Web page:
This was a time in American history when anything could happen ...
... and Red Dead Redux would do well to remember what a chaotic world it's set in.
Then there's the story. Red Dead had smart things to say about morality, hypocrisy, obsession, the struggle to adapt to a world that's moved on from your old ways, the cyclical nature of violence, and whatever that word for trying to make up for your past misdeeds is. It was a powerful six-hour story stretched out over 20 hours of padding, random errands, and other activities completely unrelated to John Marston's life.
And man, what a finale. Remember John's final level, when the peaceful family life he thought he had earned was shattered when federal soldiers and agents stormed his farm? John had to accept that he could never truly escape his past, and so he accepted his death after casually gunning down several dozen nobodies just doing their jobs. It really made you think. And if Red Dead Re-Dead wants to be just as thought-provoking, it will need to write a great story, stretch it to the breaking point with unrelated missions wherein you help comic relief drunks and grave robbers, then muddy the message with narrative dissonance caused by the limits of the medium.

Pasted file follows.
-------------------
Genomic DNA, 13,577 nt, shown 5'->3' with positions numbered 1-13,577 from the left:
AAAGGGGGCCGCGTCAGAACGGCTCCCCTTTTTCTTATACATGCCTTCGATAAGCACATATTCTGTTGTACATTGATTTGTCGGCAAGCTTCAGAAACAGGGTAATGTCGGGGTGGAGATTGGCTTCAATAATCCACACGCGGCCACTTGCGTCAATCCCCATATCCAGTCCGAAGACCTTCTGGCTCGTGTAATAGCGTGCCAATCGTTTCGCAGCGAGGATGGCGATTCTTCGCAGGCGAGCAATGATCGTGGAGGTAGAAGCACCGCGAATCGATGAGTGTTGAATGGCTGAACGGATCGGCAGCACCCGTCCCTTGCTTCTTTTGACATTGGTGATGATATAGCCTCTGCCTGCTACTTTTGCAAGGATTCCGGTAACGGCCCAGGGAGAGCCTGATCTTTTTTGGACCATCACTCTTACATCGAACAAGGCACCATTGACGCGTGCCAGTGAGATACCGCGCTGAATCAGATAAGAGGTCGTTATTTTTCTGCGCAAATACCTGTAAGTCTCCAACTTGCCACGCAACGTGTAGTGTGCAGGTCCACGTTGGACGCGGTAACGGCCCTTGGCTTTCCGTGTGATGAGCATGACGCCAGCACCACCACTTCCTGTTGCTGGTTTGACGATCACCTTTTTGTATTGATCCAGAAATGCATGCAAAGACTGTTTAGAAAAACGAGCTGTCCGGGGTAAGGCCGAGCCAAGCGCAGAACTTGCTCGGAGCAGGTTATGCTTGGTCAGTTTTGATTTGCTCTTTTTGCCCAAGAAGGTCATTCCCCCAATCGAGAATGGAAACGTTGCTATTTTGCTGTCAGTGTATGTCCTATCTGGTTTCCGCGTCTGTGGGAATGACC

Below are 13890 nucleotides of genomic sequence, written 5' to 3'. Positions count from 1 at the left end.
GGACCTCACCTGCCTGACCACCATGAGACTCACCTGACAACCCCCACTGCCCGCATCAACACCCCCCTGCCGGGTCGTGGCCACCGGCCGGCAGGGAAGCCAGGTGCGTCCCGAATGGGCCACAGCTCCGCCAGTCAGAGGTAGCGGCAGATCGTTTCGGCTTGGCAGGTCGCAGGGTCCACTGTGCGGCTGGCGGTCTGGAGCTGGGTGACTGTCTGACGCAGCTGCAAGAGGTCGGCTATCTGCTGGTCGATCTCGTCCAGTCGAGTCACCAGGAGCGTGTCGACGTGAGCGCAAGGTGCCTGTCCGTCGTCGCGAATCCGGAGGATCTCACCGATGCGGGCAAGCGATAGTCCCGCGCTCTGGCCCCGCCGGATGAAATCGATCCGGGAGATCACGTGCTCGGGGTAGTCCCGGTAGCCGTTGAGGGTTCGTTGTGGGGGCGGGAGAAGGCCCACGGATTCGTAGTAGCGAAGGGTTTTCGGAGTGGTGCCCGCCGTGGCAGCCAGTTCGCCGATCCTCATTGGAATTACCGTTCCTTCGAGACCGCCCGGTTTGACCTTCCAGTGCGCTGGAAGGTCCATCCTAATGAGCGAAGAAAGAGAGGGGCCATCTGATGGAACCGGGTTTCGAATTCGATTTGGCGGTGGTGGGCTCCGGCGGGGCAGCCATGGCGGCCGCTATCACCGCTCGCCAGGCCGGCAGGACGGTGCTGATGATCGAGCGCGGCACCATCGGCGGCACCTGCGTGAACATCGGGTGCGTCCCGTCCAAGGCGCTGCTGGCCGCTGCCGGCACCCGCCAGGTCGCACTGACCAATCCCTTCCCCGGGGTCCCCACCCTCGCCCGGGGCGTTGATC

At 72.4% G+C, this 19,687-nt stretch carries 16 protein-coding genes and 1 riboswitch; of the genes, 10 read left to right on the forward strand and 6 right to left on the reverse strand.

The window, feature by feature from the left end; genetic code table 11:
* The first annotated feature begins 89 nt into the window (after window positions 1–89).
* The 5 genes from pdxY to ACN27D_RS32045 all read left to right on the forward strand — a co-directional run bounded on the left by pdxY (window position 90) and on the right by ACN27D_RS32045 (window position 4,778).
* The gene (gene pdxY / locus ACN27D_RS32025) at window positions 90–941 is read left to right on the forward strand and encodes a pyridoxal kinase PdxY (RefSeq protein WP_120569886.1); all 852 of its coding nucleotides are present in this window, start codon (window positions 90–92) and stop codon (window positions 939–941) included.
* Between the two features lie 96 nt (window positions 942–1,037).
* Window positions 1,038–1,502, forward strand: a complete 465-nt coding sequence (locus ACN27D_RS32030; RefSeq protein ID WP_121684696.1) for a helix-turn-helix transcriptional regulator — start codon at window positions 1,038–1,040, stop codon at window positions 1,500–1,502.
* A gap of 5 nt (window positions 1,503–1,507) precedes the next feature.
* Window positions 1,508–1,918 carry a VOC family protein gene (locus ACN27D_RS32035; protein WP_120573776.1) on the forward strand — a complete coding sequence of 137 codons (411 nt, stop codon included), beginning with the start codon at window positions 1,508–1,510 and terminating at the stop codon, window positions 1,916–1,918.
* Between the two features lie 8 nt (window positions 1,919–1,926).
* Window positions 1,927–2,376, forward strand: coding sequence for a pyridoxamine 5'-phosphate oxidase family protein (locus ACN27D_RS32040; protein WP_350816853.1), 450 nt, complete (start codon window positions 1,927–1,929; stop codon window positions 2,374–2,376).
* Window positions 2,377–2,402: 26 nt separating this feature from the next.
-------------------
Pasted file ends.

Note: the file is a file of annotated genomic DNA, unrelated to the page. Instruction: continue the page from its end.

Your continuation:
What about those of you who play games like Red Dead for the multiplayer? Wandering the old west with a posse of friends, getting randomly gunned down by sociopathic or incompetent strangers in the middle of a cooperative mission ... that's a recipe for endless fun. So what if, since late 2013, an unaddressed glitch has left most public servers unplayable due to uncontrollable lag, crashes, and other technical issues? And so what if, when you find a server that works, you'll almost certainly find yourself face to unseeable, invincible face with players taking advantage of bugs that let them fly, be invisible, and gun down anyone they see from upon high like heavenly trolls?
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